Posts tagged ‘Linux’
If you feel lazy to restart the httpd service everytime your machine boot up, just do following simple steps:
- Enter below command to show the runlevel information of the httpd service
chkconfig –list | grep httpd
- You get something like this:
httpd 0:off 1:off 2:off 3:off 4:off 5:off 6:off
- Then, set up httpd to start at boot time.
chkconfig httpd on
- Now to can verify by reviewing the runlevel information of the httpd service
chkconfig –list | grep httpd
- Output should be.
httpd 0:off 1:off 2:on 3:on 4:on 5:on 6:off
- You’ve done !
If you just want to enable the servive for a certain runlevel (e.g. graphic mode or non graphic mode), you can use below command instead where 3 indicates the runlevel.
- chkconfig –level 3 httpd
This method can be applied to enable/disable other services at boot time. So, to list available services on your machine, run the command:
- chkconfig –list
Thanks http://www.linuxforums.org for this simple solution.
- Open the script using vi program
- When file is opened, change the format of the script to the right one by entering
: set fileformat=unix
or just simply
: set ff=unix
- Finally, save the script for the new format taking effect and exit the vi program by entering
You want to run a program from command line (CMD program) of Windows and you hate to retype the long path to that program very time you use it? Like me, I am also lazy to do this job every time I compile and run a Java program. Luckily, there is an easy solution to help us same time on running programs. That is setting Environment Variables.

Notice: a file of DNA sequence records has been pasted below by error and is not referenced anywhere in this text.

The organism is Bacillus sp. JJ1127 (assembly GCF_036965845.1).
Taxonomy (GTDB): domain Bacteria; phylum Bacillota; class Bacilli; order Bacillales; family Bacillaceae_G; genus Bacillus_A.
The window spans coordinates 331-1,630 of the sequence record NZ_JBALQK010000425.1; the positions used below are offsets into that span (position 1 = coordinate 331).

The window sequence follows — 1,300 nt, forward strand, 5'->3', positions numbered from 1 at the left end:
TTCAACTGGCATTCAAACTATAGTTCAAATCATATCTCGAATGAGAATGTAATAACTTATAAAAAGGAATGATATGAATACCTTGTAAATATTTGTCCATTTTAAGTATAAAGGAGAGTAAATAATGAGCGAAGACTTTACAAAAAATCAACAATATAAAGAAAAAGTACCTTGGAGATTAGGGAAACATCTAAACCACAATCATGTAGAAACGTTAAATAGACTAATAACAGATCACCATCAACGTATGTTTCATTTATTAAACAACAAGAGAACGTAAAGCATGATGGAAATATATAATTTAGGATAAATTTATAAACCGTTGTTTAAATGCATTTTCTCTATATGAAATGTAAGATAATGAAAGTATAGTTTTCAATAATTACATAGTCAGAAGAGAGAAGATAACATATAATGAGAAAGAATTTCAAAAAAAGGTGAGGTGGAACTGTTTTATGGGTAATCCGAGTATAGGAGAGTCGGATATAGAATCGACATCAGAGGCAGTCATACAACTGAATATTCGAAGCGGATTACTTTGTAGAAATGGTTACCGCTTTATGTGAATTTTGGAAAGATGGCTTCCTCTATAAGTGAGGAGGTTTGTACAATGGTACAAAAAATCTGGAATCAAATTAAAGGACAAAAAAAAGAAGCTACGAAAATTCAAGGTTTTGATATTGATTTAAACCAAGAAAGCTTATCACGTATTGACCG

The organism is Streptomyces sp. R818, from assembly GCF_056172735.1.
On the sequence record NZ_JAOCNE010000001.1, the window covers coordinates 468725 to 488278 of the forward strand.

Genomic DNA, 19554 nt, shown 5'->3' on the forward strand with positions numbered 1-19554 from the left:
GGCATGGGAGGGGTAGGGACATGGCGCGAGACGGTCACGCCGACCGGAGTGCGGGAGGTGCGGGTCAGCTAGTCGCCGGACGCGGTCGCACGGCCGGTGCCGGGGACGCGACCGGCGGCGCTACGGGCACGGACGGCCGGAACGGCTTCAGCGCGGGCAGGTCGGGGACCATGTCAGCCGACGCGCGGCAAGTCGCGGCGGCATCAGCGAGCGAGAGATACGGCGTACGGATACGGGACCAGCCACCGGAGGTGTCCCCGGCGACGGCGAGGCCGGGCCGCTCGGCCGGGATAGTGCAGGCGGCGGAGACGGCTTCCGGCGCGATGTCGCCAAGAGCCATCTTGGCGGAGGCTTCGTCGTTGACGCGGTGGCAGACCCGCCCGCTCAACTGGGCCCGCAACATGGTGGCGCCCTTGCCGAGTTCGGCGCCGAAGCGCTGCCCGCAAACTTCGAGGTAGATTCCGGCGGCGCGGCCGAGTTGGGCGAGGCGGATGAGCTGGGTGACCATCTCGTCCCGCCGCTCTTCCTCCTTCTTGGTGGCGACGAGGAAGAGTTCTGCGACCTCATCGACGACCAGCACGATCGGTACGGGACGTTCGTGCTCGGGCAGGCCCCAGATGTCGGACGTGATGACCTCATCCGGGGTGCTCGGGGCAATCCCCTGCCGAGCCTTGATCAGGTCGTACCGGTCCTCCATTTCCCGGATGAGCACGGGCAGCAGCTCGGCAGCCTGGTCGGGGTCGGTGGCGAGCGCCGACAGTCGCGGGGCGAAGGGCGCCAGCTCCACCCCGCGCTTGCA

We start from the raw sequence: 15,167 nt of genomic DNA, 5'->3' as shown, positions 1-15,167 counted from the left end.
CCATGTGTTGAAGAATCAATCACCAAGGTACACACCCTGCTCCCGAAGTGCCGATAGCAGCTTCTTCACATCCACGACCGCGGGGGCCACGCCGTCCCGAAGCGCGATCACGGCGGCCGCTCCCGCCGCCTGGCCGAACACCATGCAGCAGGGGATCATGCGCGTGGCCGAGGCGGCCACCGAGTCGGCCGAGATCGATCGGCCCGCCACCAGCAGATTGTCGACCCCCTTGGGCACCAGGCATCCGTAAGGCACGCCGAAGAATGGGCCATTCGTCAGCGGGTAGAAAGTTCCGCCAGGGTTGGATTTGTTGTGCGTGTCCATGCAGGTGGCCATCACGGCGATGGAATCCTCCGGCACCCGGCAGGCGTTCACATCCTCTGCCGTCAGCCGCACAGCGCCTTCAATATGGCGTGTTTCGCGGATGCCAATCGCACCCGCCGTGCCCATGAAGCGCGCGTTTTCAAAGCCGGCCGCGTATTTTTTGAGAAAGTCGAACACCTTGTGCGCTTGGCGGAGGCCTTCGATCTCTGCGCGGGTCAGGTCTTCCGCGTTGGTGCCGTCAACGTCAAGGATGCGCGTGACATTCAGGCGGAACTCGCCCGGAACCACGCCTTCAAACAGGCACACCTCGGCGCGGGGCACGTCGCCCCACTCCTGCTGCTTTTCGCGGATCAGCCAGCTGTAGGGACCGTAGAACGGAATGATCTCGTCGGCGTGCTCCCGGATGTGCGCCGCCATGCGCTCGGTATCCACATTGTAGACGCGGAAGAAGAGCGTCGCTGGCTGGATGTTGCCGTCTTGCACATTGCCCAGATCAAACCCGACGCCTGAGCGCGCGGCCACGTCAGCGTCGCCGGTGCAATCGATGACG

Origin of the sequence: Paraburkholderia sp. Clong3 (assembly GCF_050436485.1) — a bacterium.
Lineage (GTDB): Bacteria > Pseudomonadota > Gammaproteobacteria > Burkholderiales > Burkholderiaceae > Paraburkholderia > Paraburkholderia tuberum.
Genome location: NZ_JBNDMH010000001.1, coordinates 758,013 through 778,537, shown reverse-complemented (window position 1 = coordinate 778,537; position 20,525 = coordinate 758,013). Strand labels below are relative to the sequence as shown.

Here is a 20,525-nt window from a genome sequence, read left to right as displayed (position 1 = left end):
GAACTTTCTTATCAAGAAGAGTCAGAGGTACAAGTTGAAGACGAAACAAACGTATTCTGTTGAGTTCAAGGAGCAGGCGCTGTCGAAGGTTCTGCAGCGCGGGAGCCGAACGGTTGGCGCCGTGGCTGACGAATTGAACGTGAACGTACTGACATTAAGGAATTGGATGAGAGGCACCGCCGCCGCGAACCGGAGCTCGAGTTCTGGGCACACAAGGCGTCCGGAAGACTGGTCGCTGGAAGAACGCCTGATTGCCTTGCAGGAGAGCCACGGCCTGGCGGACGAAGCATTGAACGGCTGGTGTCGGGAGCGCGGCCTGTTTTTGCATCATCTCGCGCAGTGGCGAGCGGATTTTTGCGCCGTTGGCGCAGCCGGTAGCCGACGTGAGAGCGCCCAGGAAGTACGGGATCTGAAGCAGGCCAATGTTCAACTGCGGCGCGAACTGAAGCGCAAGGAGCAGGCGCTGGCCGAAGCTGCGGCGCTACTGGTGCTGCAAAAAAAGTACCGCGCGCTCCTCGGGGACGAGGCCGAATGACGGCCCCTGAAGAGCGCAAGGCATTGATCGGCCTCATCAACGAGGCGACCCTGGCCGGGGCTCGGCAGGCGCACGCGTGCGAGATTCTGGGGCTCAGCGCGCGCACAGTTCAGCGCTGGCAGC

But what are “Environment Variables”? Oh! They are variables, simply (like any variables that you declare and use while you do programming…if you are a programmer). The only difference is that Environment Variables are defined by Operating System like Windows or Linux and you can edit them in the way you want. In this post, I show you how to change Environment Variables in Windows. For Unix / Linux/ Mac OS, please see my other post here. Below instructions are showed with the screenshots of Windows 7. It may be different on other Windows versions
1. From the desktop, right-click My Computer, and then click Properties.
2. Click the Advanced System Settings option (if you use Windows Vista or Windows 7, otherwise, go to next step)
3. Click the Advanced tab.
4. Click Environment variables.
5. In the User Variables section, choose a variable the you want to change (in this case I chose PATH) and then click Edit
6. Edit the value of variable in Variable Value box (e.g. I added the path of my program to the end of PATH string and separated it with other paths by semi-colon (;))
7. Click OK and you’ve done
PS: The System Variables are also Environment Variables but they apply to all computer users. If you change them, they will affect all other users. You must be an administrator to modify these system environment variables.
Below are file system layout that is commonly used by Linux distribution:
- /bin, /usr/bin: directories with user level command binaries
- /sbin, /usr/sbin: directories with administrator level command binaries
- /lib, /usr/lib: directories with static and shared libraries
- /usr/include: directory with include files
- /etc: directory with configuration files
- /var/log: directory with system log files
- /usr/share/doc: directory with various documentation files
Details of Filesystem Hierarchy Standards are available here